What’s the point of #edchat?

The evening of Tuesday, January 17th, 2017 was an interesting one for American public education, and education more broadly. Betsy DeVos, the presumptive next-American Secretary of Education appeared before the Senate Education Committee in their hearing on her nomination as such. I’m not going to recap any of it here (mostly because I’m trying to use fewer expletives in my own writing), but I think we can safely say that it was an astonishing event, and perhaps the most salient hours of the year in terms of considering the effects that the incoming administration will have on the educational system of America. I caught it in parts, and spent a good part of my evening on Twitter, discussing it with the educators that I’m connected to. And while I was having that conversation, I noticed that #edchat was also happening. But I didn’t talk about it on #edchat, because #edchat wasn’t about the #DeVosHearings.

Something about that seems wrong to me. Profoundly wrong. To the point that I find myself asking what the point of #edchat is anymore?

I hope that I can write the above without tarring any of the hard work that has gone in to building the #edchat community. I’ve interacted with much of the #edchatting component of eduTwitter, and I have no doubts about their passion or their good works as far as education is concerned. I also don’t mean to besmirch the maker movement (last night’s #edchat topic), something I approve of without reservation. But all of that noted, it’s genuinely weird that what is probably the biggest confluence of educators on twitter was having a conversation that seemed to be completely unrelated to the biggest education news story of the year that was happening at the exact same moment. The maker movement is going to be around for a very long time. DeVos had exactly one hearing, and it’s over now.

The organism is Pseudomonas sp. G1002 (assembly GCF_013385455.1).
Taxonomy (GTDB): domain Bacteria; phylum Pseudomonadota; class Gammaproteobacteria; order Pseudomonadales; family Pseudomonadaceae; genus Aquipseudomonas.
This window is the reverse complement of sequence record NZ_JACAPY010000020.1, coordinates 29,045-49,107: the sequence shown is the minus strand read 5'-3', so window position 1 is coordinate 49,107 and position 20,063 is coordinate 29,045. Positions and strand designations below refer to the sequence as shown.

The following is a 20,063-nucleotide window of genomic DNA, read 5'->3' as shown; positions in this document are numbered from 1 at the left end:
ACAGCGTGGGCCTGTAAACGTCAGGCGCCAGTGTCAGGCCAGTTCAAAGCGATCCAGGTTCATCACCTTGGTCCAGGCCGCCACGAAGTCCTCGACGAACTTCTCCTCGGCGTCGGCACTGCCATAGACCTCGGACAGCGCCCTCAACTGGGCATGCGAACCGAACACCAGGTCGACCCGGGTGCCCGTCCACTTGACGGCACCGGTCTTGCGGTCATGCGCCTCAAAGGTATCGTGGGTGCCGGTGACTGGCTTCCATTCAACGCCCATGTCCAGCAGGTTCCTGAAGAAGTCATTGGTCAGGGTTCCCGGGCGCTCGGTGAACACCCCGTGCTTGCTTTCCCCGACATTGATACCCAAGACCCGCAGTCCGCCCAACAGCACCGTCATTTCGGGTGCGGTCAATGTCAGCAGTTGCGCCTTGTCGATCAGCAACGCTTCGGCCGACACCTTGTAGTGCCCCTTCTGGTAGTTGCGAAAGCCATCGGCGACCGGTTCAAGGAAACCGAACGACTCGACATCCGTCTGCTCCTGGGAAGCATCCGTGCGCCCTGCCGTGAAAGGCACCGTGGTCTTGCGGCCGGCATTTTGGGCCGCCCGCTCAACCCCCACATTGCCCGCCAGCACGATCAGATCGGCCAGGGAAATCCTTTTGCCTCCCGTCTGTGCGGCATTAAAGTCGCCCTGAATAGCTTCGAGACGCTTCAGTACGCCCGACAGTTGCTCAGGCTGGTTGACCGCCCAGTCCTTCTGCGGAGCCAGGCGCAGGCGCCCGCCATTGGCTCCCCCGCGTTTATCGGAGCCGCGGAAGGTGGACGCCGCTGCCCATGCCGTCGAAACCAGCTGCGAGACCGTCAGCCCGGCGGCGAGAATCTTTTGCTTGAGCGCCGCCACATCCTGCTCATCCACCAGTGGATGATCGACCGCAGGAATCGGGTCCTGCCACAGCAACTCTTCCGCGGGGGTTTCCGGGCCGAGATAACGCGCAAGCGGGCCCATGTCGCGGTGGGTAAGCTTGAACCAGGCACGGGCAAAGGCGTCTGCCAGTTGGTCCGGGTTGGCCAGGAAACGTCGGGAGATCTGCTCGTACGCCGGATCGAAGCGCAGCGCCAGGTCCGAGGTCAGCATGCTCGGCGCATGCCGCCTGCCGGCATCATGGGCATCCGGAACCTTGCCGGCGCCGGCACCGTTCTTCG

I don’t mean to suggest anything sinister here. I didn’t see anyone involved in moderating or otherwise organizing last night’s #edchat was deliberately stifling conversations that were not related to the topic. Certainly no one took issue with my own, passing note on the theme of this piece. And I totally understand that the structure of topic determination for #edchat is definitely not one that lends itself to being able to handle the vagaries of congressional hearing schedules. But maybe, as it became clear during the days leading up to both #edchat and the DeVos hearing that they would coincide, the moderators might have considered calling an audible, just this once, so that the conversation could have been about the most important thing happening in education.

Lest it be suggested that I’m picking at a particular straw here, I’ll point out that #edchat has had a pretty clear record of not talking directly about political matters since the election. It’s my understanding from talking to one of the moderators that this is very much a conscious choice. I totally understand that there are structural constraints built in to the whole #edchat process that prevent political topics from ever being the most popular. The popularity-determines-topic model is probably going to never bring a political discussion to Tuesday night. But I think there’s some more overt bias at work in avoiding the political as well. Earlier inquiries about the lack of political topics for #edchat in the immediate aftermath of the election resulted in this note, so there does seem to be some conscious moderator bias to avoiding difficult conversations. And to be clear, a political conversation in the style of commentary on the election, or the DeVos hearings would be inarguably difficult. Feelings would get hurt. People would be insulted. But just because a topic isn’t the most popular doesn’t mean it’s not the most important. And just because a conversation is difficult, doesn’t mean it’s not worth having.

If #edchat is for connected educators, maybe it should be connected, too.